“This is one of those rare innovations where you can both improve the service and reduce cost at the same time.”Instead of lights and sirens, health care transportation is increasingly featuring Lyft and Uber logos ― and that’s a good thing for nearly everyone involved.
Just ask Sachin Jain, the CEO of CareMore Health System, a California medical group that focuses on senior populations.
In 2016, Lyft signed an agreement with CareMore to begin providing non-emergency medical transportation to its patients. So far, the move has saved his company more than $1 million, Jain told CNBC last week.
What’s more, it’s also provided drastically better service, resulting in 30 percent shorter wait times and patient satisfaction exceeding 80 percent.
Jain elaborated on those successes in an article in the Journal of the American Medical Association last year, noting the efficiencies lead to better outcomes for patients, who can more reliably receive routine medical care and stay out of emergency rooms; doctors, who can more easily manage patients’ chronic conditions; and cost-savings for the broader medical system, as managing chronic disease is substantially cheaper than repeated ER visits. Transportation problems are estimated to cause about 3.6 million Americans to forgo or delay nonemergency health care every year.
“Patients with the highest burden of chronic disease typically have the greatest transportation barriers,” he explained. “Delays in treatment can cause chronic diseases to destabilize and progress, resulting in suboptimal outcomes and excessive use of resources.”
“This is one of those rare innovations where you can both improve the service and reduce cost at the same time,” he told Modern Healthcare.
CareMore isn’t alone in enlisting ― and benefiting from ― the help of ride-hailing companies.
In April, a non-emergency medical transportation company called Circulation signed an agreement with Uber to expand its services to 700 facilities across 25 states. In particular, the company noted only 8 percent of its patients reported no-shows with Uber, compared to 25-50 percent of no-shows in the industry at large, traditionally run by taxis and livery services.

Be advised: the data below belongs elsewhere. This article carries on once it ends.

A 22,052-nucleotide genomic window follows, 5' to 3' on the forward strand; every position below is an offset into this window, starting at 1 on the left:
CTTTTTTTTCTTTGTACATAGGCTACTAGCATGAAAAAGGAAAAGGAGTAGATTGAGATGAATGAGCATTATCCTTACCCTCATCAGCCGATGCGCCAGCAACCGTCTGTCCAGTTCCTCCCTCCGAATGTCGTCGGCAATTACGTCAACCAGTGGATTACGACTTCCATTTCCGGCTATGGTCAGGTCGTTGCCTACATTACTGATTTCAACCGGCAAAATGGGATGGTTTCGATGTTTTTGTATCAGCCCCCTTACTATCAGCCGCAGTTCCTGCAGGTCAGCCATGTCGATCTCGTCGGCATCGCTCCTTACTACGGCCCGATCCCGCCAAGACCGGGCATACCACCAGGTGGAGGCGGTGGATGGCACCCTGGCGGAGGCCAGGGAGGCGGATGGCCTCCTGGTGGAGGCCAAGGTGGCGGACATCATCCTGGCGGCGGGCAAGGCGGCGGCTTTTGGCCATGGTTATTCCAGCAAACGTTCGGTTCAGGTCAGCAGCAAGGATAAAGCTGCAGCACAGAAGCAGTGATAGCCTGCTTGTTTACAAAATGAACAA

And American Medical Response, the nation’s largest medical transportation company, reached an agreement this year with Lyft to provide non-emergency rides in all 42 states where AMR currently operates.
In a release explaining the decision, AMR noted the ride-hailing company would decrease missed appointments, leading to significant cost-savings down the line. Additionally, Lyft’s platform adds transparency to the system, thereby decreasing paperwork for hospitals, and the potential for abuse associated with “poorly tracked paper vouchers.”
The federal government also could see significant cost-savings, as Medicare and Medicaid (which is a joint state-federal program) both pitch in to cover non-emergency medical transportation, costing the feds around $3 billion a year.
That said, there is one clear area where ride-hailing is deficient. According to Josh Komenda, the president and co-founder of Veyo, a non-emergency medical transportation company based in San Diego, Uber and Lyft need to do a better job training their drivers how to accommodate riders who have health issues.
“We think it’s critical the drivers understand the population they are working with,” Komenda, whose company books about 18,000 rides a day across the eight states where it operates, told Modern Healthcare. “They need drivers who understand the challenges they are facing.”